Sweet Honey and Salty Tears
Sweet Honey in the Rock sang a song years ago that contains this line: “We who believe in freedom cannot rest until the killing of black men, black mothers’ sons is as important as the killing of white men, white mothers’ sons.” In the past few days as weeks as stories of death and dying seem to dominate the news more than usual, those words have echoed through my mind. How much value is assigned to the dying in my world? How much value is assigned to the living? Whose life matters most? Why do some lives seem to matter more than others? When a life hangs in delicate balance between life and death, whose business is it to decide who lives, who dies, and when? Who gets to decide?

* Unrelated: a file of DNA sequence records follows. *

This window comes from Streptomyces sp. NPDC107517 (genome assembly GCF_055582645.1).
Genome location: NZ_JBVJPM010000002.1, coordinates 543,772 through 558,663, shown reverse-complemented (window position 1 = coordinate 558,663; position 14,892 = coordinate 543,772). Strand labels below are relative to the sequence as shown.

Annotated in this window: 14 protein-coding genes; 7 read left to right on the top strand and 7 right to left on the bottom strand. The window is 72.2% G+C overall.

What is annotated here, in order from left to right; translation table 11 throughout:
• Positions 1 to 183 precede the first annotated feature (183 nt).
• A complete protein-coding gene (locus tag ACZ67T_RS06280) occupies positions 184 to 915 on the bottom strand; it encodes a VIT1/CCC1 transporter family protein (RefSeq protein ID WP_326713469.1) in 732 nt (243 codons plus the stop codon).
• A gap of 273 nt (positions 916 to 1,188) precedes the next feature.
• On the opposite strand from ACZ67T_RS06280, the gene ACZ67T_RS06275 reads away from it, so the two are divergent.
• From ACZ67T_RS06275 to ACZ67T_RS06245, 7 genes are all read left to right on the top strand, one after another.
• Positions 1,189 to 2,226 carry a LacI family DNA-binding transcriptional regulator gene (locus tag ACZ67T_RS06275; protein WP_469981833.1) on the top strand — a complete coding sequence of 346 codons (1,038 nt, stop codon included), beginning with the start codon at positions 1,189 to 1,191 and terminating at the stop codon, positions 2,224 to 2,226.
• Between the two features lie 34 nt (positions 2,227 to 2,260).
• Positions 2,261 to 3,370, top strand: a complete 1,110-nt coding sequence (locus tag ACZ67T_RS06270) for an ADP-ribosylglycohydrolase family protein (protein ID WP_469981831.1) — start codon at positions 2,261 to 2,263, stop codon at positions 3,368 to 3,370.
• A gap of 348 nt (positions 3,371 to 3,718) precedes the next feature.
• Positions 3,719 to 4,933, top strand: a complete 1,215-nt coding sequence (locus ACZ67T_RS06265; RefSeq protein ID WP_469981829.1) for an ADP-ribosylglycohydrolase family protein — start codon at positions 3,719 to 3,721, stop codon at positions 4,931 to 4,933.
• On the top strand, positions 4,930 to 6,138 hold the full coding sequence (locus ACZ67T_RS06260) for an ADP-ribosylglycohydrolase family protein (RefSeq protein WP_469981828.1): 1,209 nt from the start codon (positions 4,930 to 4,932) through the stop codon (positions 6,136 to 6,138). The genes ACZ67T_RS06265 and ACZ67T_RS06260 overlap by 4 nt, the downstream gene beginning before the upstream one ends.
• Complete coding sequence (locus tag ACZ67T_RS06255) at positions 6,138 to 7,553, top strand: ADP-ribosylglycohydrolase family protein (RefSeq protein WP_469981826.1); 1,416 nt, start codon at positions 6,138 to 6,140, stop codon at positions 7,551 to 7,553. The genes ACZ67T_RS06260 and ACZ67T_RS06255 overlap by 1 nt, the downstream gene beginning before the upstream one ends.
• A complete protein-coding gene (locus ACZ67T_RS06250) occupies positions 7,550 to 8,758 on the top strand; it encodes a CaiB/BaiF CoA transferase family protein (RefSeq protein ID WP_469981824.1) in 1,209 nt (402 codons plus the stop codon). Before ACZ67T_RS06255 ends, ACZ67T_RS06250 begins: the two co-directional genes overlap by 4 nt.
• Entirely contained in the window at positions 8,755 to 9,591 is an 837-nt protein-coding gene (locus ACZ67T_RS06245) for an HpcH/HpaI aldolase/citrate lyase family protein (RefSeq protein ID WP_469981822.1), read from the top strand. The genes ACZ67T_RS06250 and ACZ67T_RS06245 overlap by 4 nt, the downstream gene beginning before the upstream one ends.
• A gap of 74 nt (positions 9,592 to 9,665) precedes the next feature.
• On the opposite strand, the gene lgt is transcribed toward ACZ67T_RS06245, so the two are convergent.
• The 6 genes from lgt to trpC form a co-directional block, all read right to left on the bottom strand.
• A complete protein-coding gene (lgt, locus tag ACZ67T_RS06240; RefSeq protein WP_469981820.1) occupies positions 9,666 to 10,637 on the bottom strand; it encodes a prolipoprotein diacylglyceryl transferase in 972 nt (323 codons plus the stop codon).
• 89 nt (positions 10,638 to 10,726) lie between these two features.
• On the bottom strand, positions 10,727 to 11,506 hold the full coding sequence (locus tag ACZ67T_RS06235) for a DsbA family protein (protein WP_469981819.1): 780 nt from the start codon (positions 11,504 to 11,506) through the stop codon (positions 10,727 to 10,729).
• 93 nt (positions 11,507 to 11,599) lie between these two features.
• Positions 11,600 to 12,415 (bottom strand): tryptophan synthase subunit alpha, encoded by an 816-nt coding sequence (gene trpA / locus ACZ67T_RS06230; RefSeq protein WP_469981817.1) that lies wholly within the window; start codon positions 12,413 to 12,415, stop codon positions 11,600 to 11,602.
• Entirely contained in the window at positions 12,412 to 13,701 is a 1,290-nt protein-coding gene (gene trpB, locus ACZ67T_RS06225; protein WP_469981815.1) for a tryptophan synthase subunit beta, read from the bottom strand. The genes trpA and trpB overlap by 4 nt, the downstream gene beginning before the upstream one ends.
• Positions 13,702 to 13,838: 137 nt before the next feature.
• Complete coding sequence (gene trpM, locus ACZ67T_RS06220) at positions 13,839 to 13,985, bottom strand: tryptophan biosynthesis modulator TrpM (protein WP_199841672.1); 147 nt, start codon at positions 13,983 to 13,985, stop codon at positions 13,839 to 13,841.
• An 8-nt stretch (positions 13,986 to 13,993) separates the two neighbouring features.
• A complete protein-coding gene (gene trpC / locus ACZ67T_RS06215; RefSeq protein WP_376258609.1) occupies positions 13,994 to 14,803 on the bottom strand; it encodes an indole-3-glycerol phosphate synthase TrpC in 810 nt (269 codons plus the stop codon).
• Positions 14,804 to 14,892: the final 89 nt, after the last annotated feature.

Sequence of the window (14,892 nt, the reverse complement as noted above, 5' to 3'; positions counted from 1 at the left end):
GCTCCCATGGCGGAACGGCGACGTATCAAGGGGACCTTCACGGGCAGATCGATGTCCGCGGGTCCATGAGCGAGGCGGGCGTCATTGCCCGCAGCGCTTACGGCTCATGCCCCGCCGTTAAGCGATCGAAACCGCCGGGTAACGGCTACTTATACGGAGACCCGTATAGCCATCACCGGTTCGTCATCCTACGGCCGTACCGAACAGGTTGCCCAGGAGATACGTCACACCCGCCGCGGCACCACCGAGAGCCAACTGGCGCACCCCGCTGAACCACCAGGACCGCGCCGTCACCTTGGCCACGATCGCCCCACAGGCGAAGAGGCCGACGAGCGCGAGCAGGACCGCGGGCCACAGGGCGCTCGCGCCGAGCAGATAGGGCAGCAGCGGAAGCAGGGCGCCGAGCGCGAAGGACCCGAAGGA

Last week, a 41 year old woman died after years of love, support, hugs, kisses, and a feeding tube. An 84 year old man died after years of leading one of the most powerful organizations in the world. A few days before that, nine people died in a shooting at yet another school in yet another shocked community in yet another obscure American town. The police chief in Baghdad died at the hands of his own countrymen. Over thirty drug dealing men, women, and children (yes, the children sold drugs too) were shot and killed in a gun battle with police in Rio de Janeiro. Hundreds died after an earthquake in Asia. Thousands died of disease and starvation. Most of those people who died had no one storming the doors of courthouses on their behalf in an effort to prolong their lives. Most of those who died did not have thousands of people outside their windows praying and hoping for a recovery. Most of the hundreds of thousands of people who died during the last two weeks died quiet deaths, unnoticed deaths, unreported deaths, and unrecorded deaths.